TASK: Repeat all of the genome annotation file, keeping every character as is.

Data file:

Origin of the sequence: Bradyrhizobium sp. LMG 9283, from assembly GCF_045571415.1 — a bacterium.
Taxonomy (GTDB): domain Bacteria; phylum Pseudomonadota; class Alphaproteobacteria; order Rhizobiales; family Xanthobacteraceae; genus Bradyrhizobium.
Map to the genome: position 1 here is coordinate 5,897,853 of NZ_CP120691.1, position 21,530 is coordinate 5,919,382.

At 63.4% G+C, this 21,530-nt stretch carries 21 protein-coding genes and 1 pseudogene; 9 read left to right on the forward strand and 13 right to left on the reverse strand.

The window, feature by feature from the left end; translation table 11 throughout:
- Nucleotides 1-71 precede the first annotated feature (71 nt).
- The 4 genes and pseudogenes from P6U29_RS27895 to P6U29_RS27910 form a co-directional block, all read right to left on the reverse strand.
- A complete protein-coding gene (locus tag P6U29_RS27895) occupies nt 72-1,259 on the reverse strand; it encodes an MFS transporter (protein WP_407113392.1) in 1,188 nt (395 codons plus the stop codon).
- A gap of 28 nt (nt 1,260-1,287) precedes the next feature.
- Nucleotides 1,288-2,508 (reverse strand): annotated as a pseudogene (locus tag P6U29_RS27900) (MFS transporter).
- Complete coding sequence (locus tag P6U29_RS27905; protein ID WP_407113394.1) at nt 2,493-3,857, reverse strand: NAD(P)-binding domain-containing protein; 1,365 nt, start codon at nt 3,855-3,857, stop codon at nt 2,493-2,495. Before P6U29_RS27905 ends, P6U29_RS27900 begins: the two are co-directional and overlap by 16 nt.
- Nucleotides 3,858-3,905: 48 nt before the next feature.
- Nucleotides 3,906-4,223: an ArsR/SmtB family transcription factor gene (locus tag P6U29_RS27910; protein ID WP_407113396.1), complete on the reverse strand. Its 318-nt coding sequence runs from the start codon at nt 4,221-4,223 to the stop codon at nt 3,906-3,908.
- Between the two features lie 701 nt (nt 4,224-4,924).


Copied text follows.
Origin of the sequence: Bradyrhizobium sp. LMG 9283, from assembly GCF_045571415.1 — a bacterium.
Taxonomy (GTDB): domain Bacteria; phylum Pseudomonadota; class Alphaproteobacteria; order Rhizobiales; family Xanthobacteraceae; genus Bradyrhizobium.
Map to the genome: position 1 here is coordinate 5,897,853 of NZ_CP120691.1, position 21,530 is coordinate 5,919,382.

At 63.4% G+C, this 21,530-nt stretch carries 21 protein-coding genes and 1 pseudogene; 9 read left to right on the forward strand and 13 right to left on the reverse strand.

The window, feature by feature from the left end; translation table 11 throughout:
- Nucleotides 1-71 precede the first annotated feature (71 nt).
- The 4 genes and pseudogenes from P6U29_RS27895 to P6U29_RS27910 form a co-directional block, all read right to left on the reverse strand.
- A complete protein-coding gene (locus tag P6U29_RS27895) occupies nt 72-1,259 on the reverse strand; it encodes an MFS transporter (protein WP_407113392.1) in 1,188 nt (395 codons plus the stop codon).
- A gap of 28 nt (nt 1,260-1,287) precedes the next feature.
- Nucleotides 1,288-2,508 (reverse strand): annotated as a pseudogene (locus tag P6U29_RS27900) (MFS transporter).
- Complete coding sequence (locus tag P6U29_RS27905; protein ID WP_407113394.1) at nt 2,493-3,857, reverse strand: NAD(P)-binding domain-containing protein; 1,365 nt, start codon at nt 3,855-3,857, stop codon at nt 2,493-2,495. Before P6U29_RS27905 ends, P6U29_RS27900 begins: the two are co-directional and overlap by 16 nt.
- Nucleotides 3,858-3,905: 48 nt before the next feature.
- Nucleotides 3,906-4,223: an ArsR/SmtB family transcription factor gene (locus tag P6U29_RS27910; protein ID WP_407113396.1), complete on the reverse strand. Its 318-nt coding sequence runs from the start codon at nt 4,221-4,223 to the stop codon at nt 3,906-3,908.
- Between the two features lie 701 nt (nt 4,224-4,924).